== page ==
Intermittent fasting — one of the most popular and promoted dieting techniques — may actually increase the risk of premature death.
A study of 24,000 Americans over the age of 40 found that those who ate one meal a day were 30% more likely to die from any cause within 15 years than those who ate three.
Intermittent fasting — which means eating within a strict time frame or skipping meals altogether — became one of the hottest diet tools in the early 2010s.
Celebrities such as Kourtney Kardashian, Mark Wahlberg, Hugh Jackman and Jennifer Aniston say it helps them lose weight or detoxify their body.
Ironically, one of the main benefits cited by followers of the diet is longevity. It had previously been linked to a lower risk of multiple diseases.
In the latest study, skipping breakfast was linked to a higher risk of dying from heart disease, while skipping lunch or breakfast appeared to increase the risk of death from all causes.
The results remained even if people exercised, ate healthy, and rarely smoked or drank alcoholsay the researchers.
They say fasters usually end up consuming a relatively large amount of food all at once, which over time can damage cells in the body.
The team warns that it is still too early to say with certainty that fasting played a role in early deaths, as they cannot rule out other genetic and lifestyle factors.
Intermittent fasting — one of the most popular and promoted dieting techniques — may actually increase the risk of premature death (stock)
Celebrities such as Kourtney Kardashian are followers of the diet – which involves eating within a strict time frame or skipping meals altogether
Jennifer Aniston (right) and Nicole Kidman (left) are two celebrities who reportedly used intermittent fasting
The latest study, conducted by researchers at the University of Tennessee, found that three meals a day was the sweet spot for a longer life.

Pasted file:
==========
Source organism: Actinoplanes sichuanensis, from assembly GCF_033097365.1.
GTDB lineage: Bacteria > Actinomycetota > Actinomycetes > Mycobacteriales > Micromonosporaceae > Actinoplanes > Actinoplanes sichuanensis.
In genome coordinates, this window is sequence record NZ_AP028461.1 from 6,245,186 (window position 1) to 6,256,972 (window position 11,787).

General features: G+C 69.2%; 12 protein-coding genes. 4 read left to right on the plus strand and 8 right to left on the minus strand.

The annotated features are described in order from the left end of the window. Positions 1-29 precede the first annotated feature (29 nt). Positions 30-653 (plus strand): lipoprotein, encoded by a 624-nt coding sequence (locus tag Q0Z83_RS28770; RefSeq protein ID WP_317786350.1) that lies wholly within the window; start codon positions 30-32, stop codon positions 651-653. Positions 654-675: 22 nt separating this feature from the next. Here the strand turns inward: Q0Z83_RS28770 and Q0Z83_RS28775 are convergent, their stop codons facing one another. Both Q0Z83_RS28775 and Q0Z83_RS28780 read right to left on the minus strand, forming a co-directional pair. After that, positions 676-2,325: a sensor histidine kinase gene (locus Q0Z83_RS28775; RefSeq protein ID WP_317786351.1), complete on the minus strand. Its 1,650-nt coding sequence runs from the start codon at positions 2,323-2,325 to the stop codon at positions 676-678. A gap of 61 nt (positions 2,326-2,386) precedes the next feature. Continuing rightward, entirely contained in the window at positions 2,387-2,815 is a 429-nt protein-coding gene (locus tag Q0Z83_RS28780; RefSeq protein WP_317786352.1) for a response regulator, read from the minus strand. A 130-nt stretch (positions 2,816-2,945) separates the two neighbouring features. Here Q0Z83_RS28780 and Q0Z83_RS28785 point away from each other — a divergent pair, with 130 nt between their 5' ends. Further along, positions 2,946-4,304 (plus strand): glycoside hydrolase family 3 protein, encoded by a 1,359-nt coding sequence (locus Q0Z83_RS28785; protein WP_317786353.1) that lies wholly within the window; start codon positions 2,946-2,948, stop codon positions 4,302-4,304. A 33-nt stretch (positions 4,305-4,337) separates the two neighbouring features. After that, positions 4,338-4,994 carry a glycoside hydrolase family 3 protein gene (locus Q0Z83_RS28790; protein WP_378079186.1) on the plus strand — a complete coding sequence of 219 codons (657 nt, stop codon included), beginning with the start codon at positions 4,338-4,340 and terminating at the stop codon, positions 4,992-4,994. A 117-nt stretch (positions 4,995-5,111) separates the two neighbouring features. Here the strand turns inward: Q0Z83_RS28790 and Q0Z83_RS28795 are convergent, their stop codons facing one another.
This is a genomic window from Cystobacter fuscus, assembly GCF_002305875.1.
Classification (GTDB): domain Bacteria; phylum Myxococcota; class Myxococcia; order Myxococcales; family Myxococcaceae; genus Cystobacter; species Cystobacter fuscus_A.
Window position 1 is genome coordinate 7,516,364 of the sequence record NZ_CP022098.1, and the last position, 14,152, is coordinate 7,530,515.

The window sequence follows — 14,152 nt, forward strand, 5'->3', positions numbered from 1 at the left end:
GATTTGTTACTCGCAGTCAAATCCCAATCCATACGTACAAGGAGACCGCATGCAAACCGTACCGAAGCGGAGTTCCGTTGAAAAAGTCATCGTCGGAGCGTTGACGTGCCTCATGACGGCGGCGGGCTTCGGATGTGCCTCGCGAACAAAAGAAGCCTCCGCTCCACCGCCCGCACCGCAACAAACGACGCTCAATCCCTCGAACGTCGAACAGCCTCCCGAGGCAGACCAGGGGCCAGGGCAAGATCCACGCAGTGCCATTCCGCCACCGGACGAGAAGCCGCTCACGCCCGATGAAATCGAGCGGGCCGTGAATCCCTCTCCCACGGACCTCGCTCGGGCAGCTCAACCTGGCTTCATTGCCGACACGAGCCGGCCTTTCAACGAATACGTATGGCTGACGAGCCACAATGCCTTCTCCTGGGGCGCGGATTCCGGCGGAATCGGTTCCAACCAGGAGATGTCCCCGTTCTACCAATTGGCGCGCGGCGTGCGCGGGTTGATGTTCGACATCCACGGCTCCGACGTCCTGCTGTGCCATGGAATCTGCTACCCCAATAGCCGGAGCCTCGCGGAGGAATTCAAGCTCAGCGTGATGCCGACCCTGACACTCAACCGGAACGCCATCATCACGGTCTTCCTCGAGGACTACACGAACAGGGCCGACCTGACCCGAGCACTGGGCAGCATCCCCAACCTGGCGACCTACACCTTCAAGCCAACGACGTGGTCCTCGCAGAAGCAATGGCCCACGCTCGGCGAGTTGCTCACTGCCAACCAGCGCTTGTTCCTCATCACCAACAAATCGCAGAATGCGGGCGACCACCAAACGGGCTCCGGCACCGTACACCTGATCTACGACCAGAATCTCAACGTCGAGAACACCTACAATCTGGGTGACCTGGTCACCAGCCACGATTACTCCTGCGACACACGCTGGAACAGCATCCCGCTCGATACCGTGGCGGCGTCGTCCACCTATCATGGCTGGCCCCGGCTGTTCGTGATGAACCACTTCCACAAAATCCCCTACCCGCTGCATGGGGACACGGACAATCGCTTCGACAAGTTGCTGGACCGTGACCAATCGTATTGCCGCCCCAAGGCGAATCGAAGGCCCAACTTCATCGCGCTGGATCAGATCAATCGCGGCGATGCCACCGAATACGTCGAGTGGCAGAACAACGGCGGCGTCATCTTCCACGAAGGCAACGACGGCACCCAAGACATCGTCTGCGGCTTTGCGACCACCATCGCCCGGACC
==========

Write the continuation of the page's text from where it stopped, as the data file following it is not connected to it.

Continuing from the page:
But research has found that eating them too close together was also linked to an increased risk of premature death.
Like their fasting theory, the team believe that eating too much too quickly puts metabolic strain on the body.
What is Intermittent Fasting?
Intermittent fasting involves switching between fasting days and normal eating days.
Intermittent fasting diets generally fall into two categories: time-restricted eating, which reduces meal times to 6-8 hours per day, also known as the 16:8 diet, and intermittent fasting 5: 2.
The 16:8 diet is a form of intermittent fasting, also known as time-restricted eating.
Followers of the diet fast for 16 hours a day and eat whatever they want in the remaining eight hours, usually between 10 a.m. and 6 p.m.
This may be more tolerable than the well-known 5:2 diet — where followers limit their calories to 500 to 600 a day for two days a week, then eat normally for the remaining five days.
In addition to weight loss, 16:8 intermittent fasting is believed to improve blood sugar control, boost brain function, and help us live longer.
Many prefer to eat between noon and 8 p.m. because that means they only need to fast at night and skip breakfast, but they can still have lunch and dinner, as well as some snacks.
When eating, it’s best to opt for healthy options like fruits, vegetables, and whole grains.
And drink water and unsweetened beverages.